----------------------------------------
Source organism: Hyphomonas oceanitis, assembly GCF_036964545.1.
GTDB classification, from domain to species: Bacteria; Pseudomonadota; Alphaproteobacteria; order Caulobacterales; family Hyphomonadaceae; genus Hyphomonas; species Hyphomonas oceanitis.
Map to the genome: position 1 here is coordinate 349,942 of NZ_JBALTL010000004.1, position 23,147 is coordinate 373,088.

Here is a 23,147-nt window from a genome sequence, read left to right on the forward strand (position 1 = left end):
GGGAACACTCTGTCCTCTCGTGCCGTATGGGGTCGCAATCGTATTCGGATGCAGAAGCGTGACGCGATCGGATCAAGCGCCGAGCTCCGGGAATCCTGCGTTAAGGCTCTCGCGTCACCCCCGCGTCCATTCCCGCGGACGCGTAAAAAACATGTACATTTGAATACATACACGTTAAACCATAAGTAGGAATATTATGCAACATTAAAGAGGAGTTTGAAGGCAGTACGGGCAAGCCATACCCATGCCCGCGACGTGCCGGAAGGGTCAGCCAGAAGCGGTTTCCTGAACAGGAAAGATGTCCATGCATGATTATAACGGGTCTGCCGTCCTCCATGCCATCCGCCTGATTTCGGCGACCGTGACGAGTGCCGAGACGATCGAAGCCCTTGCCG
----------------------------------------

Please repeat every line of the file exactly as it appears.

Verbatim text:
Source organism: Hyphomonas oceanitis, assembly GCF_036964545.1.
GTDB classification, from domain to species: Bacteria; Pseudomonadota; Alphaproteobacteria; order Caulobacterales; family Hyphomonadaceae; genus Hyphomonas; species Hyphomonas oceanitis.
Map to the genome: position 1 here is coordinate 349,942 of NZ_JBALTL010000004.1, position 23,147 is coordinate 373,088.

Here is a 23,147-nt window from a genome sequence, read left to right on the forward strand (position 1 = left end):
GGGAACACTCTGTCCTCTCGTGCCGTATGGGGTCGCAATCGTATTCGGATGCAGAAGCGTGACGCGATCGGATCAAGCGCCGAGCTCCGGGAATCCTGCGTTAAGGCTCTCGCGTCACCCCCGCGTCCATTCCCGCGGACGCGTAAAAAACATGTACATTTGAATACATACACGTTAAACCATAAGTAGGAATATTATGCAACATTAAAGAGGAGTTTGAAGGCAGTACGGGCAAGCCATACCCATGCCCGCGACGTGCCGGAAGGGTCAGCCAGAAGCGGTTTCCTGAACAGGAAAGATGTCCATGCATGATTATAACGGGTCTGCCGTCCTCCATGCCATCCGCCTGATTTCGGCGACCGTGACGAGTGCCGAGACGATCGAAGCCCTTGCCG